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Metrics for Prospect Management

Client Advisory – July 22, 2011

Frequently, clients ask us to outline the best metrics for managing the important work of fundraising. Our first response to such questions is always, “why?”. We are not questioning the validity of the request, but rather the goal of the metrics. As with any field, there are infinite ways that activity might be measured. Consider the degree of detail attended to baseball statistics or to web analytics! With prospect management, the purpose of tracking usually falls into one, if not both, of the following two categories:


• We want to know what the future holds. Will we raise enough money?
• Our fundraisers are underperforming. How do we increase their activity?

In both of these cases, metrics can play a role. But the role may be different for each outcome. Over the last twenty years, most major-gift raising nonprofit organizations have invested in better database systems which enhance tracking of activities. Now, with all this data available, identifying the role of these metrics is paramount to the next evolution of a data-driven, integrated development program.

Will we raise enough money?
From a prospect management perspective, the key metrics for addressing projections rest in proposal tracking. I’ve often reduced prospect management to a shorthand of targets and paths. The target refers to how much we are planning to ask for a project, and when we are asking for it. The path refers to the way we intend to get to the target. Proposal tracking is a target-related assortment of metrics requiring ongoing maintenance. From the very point of the discovery call, a fundraiser should be able to outline a basic target with amounts informed by prospect research. As they proceed down the cultivation path, they will refine this number until the point of the proposal. The actual solicitation amount and funded amount usually find their way into most systems.

With all of this information, you will be equipped to quantify the aggregate capacity of the existing pipeline, the ratio of this capacity to initial targeting and ultimately to closed gifts. Equipped with dates along the way, you will have a good start on predicting your pipeline production.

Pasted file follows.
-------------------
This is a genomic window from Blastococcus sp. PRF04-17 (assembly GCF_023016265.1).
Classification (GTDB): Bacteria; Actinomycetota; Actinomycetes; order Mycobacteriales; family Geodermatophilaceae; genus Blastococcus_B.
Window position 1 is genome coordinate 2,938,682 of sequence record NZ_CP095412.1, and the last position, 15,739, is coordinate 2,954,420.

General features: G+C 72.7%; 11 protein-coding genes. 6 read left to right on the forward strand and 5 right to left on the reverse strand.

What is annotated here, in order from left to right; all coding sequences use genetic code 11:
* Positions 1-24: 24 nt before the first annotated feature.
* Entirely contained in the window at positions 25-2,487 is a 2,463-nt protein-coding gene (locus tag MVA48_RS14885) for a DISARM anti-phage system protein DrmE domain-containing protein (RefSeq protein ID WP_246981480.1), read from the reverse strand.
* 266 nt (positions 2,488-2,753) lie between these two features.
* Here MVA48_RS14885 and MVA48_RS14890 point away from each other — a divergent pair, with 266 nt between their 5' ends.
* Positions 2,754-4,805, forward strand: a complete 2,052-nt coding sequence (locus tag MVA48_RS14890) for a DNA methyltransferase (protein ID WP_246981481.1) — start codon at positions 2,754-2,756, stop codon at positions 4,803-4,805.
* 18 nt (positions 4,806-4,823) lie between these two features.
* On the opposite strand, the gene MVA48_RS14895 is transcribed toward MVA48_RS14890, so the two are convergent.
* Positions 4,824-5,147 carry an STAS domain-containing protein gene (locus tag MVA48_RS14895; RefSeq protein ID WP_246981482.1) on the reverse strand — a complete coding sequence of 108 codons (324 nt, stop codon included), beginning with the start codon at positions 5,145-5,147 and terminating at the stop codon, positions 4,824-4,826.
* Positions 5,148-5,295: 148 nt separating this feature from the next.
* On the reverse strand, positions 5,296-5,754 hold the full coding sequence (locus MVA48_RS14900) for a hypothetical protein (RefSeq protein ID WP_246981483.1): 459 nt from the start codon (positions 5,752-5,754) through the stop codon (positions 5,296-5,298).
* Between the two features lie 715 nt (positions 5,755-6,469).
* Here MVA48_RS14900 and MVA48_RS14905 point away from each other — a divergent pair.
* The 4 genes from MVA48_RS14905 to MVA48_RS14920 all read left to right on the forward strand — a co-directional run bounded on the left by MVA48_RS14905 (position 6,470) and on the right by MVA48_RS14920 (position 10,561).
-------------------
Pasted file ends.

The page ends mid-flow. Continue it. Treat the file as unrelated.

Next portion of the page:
How do we increase fundraiser activity?
In many ways, this question is not a metrics question at all. Measurement does not necessarily change behavior. However, positive results can stem from feedback loops as outlined in a recent Wired magazine article. A feedback loop gives a steady stream of information back to the fundraiser so they can more efficiently manage their own work and calibrate throughout the path. Metrics can help to identify gaps in behavior and serve as the source material for carrot and stick motivation approaches, but they do not change behaviors by themselves.

Motivating performance is rarely achieved from just tracking, instead it is necessary to learn what motivates each individual fundraiser and cater a system to them. This is one reason why talent management might be the most important new field to fundraising. From Daniel Pink’s autonomy, expertise, and meaning approaches to the Heath brothers’ riders and elephants, the behavioral economics world is clamoring for new ways of motivating performance. Watch for similar approaches in fundraising.

Bentz Whaley Flessner continues to research new and proven approaches to transform philanthropy with strong prospect management systems. Our skilled specialist teams can help you craft the right data-driven and ultimately people-driven path to achieve your targets. We look forward to hearing from you.

Joshua Birkholz
Principal, Bentz Whaley Flessner